Opening your mind to undefined possibilities is what they call thinking outside the box. My friends reached out to me last-minute; they were starting a project in the backyard -- installing an outdoor kitchen and a new hardscape. When we met, I knew that what they were about to do was not going to be much of an improvement; it lacked clarity, was way too obvious.
Their trusted contractor set out to rip out the existing stamped concrete paving material and replace it with an updated version of the same thing but leave random pockets for planting "to break up the monotony." In addition, he was planning to install a traditional built-into-concrete-block backyard kitchen in the middle of the existing lawn.
Thankfully, my friends were comfortable with a short delay and a new design approach. They were willing to think outside the box. Envisioning their backyard as a place to relax, enjoy good food with company, and take in the view, we were able to search for the inspiration, restate the problem, set new parameters, work backwards, and pack the design with personality. Let me elaborate.
1. Thinking of unexpected connections
To begin with, instead of focusing on nuts and bolts associated with building an outdoor kitchen, I conjured up an easy, laid-back feeling of long sunny days and cool breezy nights while imagining the view beyond the edge of the property as a body of water merging with endless sky.
I envisioned a light, almost weightless structure that spans a great distance and frames the view to die for. I put together a mood board or a collage that reaffirmed and helped present the intent. (This method is explained in detail in my e-book DIY Like an Architect)
2. Restating the problem
The backyard in question was not inviting. The view fit for a Tuscan villa did not matter. Even the pool did not help make it feel tranquil. So, what was the problem? It lacked cohesion. Thus, our new objective was to correct that and create an urban retreat, a stage or a backdrop for a marvelous life.
All the elements had to join together in order to become a harmonious whole -- something spirited yet very grounded. It was about achieving an atmosphere of serenity by meshing new and existing while integrating everything with its surroundings.
3. Rejecting conventional wisdom
Who says that every outdoor kitchen has to be set in concrete block? Who says that it is more important than the view? Who says that the barbeque grill has to become the focal point? In my humble opinion, outdoor kitchen equipment should not only cook, it should look good. Actually, I would love it to be invisible.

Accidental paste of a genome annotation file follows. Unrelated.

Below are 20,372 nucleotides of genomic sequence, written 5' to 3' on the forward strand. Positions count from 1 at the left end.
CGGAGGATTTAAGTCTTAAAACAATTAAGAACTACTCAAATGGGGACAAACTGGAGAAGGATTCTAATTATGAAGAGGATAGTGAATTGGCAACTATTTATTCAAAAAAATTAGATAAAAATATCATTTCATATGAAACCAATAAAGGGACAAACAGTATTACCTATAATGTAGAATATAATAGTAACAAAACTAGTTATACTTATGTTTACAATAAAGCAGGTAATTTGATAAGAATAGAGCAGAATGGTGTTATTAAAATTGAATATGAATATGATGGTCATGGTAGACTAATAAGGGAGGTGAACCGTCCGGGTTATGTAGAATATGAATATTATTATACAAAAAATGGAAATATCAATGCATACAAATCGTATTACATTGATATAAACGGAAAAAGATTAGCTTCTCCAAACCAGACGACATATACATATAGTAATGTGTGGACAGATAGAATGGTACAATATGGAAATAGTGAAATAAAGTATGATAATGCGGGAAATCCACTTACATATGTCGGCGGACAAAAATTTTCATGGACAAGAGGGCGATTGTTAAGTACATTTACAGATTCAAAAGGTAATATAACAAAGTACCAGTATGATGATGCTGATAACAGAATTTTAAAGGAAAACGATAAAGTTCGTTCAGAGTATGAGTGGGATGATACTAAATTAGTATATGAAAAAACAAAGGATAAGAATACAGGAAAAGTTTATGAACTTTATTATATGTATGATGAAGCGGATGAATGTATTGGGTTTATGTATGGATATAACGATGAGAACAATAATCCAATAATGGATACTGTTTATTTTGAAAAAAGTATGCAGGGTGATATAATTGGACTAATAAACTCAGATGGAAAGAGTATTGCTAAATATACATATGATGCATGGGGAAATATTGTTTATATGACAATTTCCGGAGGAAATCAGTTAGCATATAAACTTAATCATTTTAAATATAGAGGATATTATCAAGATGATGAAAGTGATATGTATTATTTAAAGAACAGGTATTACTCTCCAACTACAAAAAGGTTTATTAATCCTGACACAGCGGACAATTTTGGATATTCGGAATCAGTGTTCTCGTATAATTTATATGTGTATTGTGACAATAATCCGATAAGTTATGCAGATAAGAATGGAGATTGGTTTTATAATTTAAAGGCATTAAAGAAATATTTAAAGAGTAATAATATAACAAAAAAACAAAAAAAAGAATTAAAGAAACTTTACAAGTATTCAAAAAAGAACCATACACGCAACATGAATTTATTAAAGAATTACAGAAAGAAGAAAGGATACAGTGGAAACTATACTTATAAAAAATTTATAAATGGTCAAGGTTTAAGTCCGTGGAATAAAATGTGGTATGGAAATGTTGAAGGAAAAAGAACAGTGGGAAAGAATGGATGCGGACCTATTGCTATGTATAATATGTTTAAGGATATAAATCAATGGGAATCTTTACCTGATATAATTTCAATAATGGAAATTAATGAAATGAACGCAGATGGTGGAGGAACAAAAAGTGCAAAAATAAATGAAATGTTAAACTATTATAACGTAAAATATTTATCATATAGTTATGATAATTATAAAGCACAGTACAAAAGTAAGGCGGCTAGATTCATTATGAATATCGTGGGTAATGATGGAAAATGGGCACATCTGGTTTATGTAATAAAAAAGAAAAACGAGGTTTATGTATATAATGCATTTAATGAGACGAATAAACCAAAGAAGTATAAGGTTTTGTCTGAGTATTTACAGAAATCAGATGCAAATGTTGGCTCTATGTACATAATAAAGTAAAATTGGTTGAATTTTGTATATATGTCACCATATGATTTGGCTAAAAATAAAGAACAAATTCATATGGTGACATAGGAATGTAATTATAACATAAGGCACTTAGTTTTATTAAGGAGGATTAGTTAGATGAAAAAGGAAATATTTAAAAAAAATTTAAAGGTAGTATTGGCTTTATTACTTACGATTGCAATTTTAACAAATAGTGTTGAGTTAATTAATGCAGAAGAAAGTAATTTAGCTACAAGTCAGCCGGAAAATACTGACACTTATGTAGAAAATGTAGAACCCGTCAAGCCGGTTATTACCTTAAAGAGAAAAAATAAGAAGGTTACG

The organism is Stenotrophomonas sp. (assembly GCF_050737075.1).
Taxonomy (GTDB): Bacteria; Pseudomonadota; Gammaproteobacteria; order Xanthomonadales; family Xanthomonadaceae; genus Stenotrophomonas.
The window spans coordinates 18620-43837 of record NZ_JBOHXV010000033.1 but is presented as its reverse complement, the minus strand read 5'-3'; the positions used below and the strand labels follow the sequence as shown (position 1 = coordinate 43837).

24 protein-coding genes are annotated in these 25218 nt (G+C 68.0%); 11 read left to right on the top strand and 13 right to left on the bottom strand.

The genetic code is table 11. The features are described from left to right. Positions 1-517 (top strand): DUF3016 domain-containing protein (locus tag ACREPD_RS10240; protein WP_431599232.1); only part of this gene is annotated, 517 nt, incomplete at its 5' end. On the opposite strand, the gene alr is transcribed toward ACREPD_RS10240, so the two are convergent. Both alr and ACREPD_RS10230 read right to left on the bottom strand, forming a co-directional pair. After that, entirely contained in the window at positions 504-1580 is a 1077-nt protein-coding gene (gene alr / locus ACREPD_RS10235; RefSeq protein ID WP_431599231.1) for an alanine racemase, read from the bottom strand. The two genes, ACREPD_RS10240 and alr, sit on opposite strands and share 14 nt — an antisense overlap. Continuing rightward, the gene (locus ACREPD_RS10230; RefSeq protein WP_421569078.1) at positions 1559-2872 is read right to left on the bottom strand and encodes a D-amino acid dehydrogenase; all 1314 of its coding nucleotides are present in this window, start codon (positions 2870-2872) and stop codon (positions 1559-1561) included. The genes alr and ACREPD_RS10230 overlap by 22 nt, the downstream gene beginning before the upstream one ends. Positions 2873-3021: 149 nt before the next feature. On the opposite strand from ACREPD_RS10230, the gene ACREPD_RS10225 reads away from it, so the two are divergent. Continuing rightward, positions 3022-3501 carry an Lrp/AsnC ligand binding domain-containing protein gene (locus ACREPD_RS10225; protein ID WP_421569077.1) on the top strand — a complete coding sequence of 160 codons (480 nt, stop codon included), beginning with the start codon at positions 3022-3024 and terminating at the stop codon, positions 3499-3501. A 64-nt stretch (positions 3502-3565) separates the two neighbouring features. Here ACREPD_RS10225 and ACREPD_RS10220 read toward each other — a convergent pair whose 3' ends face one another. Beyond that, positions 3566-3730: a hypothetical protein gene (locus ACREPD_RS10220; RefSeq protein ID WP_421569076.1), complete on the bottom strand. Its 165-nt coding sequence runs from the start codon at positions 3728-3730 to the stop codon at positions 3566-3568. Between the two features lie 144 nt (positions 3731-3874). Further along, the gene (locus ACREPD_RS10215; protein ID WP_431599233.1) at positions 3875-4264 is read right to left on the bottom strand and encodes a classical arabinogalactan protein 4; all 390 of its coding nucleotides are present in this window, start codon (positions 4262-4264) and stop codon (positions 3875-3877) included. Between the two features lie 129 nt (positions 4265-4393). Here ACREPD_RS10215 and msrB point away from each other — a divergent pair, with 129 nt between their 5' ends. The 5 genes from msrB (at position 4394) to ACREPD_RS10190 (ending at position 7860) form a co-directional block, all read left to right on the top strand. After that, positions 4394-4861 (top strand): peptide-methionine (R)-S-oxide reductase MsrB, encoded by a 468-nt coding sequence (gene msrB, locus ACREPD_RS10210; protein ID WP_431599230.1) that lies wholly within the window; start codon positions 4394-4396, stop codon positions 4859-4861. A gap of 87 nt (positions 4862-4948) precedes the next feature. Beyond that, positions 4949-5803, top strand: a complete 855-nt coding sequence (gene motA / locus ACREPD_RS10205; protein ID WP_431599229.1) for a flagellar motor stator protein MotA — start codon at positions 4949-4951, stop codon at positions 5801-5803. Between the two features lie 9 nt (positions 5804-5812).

4. Shifting from rational to non-rational thinking
At our first meeting, my friends shared that although they hate the bullnose details of the existing coping, we can't touch it because it would blow their budget out of the water. I just couldn't live with that. It had to be resolved without the expense of starting from scratch.
It was simply a chance to turn an obstacle into an opportunity. Upon considering the issues and constraints at hand, I proposed to cover the existing with a thin layer of porcelain tile. This way, we would not mess with structural integrity but conceal unsightly appearance. We would be applying "permanent makeup," of sorts.
5. Packing with personality
Thoughtfully responding to the demands and taking advantage of the opportunities presented by the environment meant weaving together multiple areas under one roof of a minimal steel structure floating in the landscape. We extended the home's living spaces by introducing a covered pavilion with functional areas for cooking, entertaining, and relaxing near the "new" and improved pool. We chose a neutral, calming palette with strong emphasis on comfort and livability.
We made sure that the efficient layout does not isolate the cook from the rest of the activities. In addition, this stainless steel outdoor kitchen was sited and configured to neatly tuck away adjacent pool equipment area. It is compact, but there is no compromise on prep surfaces -- sleek stainless steel counter provides plenty of space to chop up vegetables and meat, mix drinks, and have a serving station. In terms of materials, everything is durable, weatherproof, and easy to clean.
Adding personal touches and subjective opinion helped us define the state of mind that created a space tailor-made for structuring improvisation. Thinking outside the box really paid off!
Photography: Colin Sussingham
This post originally appeared on allaDIYally.com